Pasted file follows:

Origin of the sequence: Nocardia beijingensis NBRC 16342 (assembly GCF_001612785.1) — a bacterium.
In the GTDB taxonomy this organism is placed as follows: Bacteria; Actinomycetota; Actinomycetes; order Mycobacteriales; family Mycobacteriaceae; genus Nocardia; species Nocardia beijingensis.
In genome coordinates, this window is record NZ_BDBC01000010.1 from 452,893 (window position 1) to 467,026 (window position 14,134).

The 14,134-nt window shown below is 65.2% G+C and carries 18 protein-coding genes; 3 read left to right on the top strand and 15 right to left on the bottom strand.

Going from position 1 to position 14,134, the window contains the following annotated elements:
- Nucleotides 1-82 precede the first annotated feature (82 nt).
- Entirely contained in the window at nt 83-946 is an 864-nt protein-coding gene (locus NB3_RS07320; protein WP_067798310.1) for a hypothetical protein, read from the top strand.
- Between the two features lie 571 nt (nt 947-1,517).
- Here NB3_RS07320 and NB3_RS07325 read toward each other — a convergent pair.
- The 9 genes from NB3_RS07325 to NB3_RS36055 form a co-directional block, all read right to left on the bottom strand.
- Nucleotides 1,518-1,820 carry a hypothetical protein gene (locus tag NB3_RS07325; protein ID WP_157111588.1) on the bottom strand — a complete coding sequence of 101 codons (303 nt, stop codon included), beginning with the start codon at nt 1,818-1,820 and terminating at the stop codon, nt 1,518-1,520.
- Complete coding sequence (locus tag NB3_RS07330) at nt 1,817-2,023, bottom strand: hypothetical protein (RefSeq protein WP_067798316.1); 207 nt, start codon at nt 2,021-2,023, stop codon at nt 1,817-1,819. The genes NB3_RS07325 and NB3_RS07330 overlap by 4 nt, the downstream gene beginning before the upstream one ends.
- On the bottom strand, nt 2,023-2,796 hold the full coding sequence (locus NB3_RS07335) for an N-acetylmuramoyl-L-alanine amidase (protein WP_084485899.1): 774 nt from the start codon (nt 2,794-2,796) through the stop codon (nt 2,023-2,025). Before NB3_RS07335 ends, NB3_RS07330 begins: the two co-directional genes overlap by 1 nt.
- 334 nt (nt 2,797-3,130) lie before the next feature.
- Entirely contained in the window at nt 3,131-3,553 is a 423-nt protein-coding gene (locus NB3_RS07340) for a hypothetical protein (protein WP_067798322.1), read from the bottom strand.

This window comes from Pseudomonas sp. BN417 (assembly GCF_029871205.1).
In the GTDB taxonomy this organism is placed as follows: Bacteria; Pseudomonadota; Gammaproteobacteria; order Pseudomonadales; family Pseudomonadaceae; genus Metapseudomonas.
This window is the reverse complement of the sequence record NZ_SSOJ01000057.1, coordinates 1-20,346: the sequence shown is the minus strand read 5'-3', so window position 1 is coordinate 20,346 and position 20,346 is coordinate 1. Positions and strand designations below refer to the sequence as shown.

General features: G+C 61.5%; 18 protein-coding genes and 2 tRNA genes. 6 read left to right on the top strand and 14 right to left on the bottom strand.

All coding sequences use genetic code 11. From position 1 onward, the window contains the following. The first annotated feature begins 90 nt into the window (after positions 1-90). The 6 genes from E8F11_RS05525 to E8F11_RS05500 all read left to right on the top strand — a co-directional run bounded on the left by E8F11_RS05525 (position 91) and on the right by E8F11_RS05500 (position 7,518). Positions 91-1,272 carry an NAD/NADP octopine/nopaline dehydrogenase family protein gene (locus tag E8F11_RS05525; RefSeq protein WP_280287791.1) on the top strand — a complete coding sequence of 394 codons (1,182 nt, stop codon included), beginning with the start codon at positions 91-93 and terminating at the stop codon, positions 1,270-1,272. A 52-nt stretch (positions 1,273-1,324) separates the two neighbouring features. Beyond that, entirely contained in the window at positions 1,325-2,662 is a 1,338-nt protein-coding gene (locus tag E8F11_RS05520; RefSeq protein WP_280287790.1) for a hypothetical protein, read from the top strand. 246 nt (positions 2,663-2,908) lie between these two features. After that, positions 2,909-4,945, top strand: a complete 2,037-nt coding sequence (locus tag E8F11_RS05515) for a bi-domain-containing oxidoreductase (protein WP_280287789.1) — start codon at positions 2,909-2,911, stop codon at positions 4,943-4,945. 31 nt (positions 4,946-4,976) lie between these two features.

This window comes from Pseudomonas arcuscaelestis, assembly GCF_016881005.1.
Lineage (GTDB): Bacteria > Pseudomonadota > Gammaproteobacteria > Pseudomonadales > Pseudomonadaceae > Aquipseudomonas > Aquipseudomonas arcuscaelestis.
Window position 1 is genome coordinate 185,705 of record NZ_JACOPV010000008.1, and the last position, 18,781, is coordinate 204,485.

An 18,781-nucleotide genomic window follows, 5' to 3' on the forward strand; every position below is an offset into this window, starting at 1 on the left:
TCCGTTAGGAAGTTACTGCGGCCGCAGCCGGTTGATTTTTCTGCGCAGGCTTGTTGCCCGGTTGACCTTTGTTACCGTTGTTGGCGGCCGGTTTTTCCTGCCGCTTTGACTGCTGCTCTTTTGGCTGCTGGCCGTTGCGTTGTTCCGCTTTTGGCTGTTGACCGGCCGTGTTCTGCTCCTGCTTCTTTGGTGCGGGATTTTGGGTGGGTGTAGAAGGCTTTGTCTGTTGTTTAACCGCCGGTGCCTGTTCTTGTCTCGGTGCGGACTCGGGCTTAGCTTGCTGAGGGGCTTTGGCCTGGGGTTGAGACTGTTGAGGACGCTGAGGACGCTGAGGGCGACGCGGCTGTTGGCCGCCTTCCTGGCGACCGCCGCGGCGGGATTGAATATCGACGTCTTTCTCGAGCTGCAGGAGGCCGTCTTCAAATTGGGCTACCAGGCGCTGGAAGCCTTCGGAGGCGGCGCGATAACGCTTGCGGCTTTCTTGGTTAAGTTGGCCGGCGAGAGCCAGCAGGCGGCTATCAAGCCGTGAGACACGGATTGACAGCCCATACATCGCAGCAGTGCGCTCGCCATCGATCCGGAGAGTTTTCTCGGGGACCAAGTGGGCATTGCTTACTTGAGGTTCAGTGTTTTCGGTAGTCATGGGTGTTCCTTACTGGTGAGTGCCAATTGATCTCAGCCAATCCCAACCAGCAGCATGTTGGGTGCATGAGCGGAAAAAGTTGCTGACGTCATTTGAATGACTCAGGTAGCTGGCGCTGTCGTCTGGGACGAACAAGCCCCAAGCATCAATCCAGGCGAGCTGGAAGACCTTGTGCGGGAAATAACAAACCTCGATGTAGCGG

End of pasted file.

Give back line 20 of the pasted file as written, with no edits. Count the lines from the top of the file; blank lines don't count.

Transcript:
All coding sequences use genetic code 11. From position 1 onward, the window contains the following. The first annotated feature begins 90 nt into the window (after positions 1-90). The 6 genes from E8F11_RS05525 to E8F11_RS05500 all read left to right on the top strand — a co-directional run bounded on the left by E8F11_RS05525 (position 91) and on the right by E8F11_RS05500 (position 7,518). Positions 91-1,272 carry an NAD/NADP octopine/nopaline dehydrogenase family protein gene (locus tag E8F11_RS05525; RefSeq protein WP_280287791.1) on the top strand — a complete coding sequence of 394 codons (1,182 nt, stop codon included), beginning with the start codon at positions 91-93 and terminating at the stop codon, positions 1,270-1,272. A 52-nt stretch (positions 1,273-1,324) separates the two neighbouring features. Beyond that, entirely contained in the window at positions 1,325-2,662 is a 1,338-nt protein-coding gene (locus tag E8F11_RS05520; RefSeq protein WP_280287790.1) for a hypothetical protein, read from the top strand. 246 nt (positions 2,663-2,908) lie between these two features. After that, positions 2,909-4,945, top strand: a complete 2,037-nt coding sequence (locus tag E8F11_RS05515) for a bi-domain-containing oxidoreductase (protein WP_280287789.1) — start codon at positions 2,909-2,911, stop codon at positions 4,943-4,945. 31 nt (positions 4,946-4,976) lie between these two features.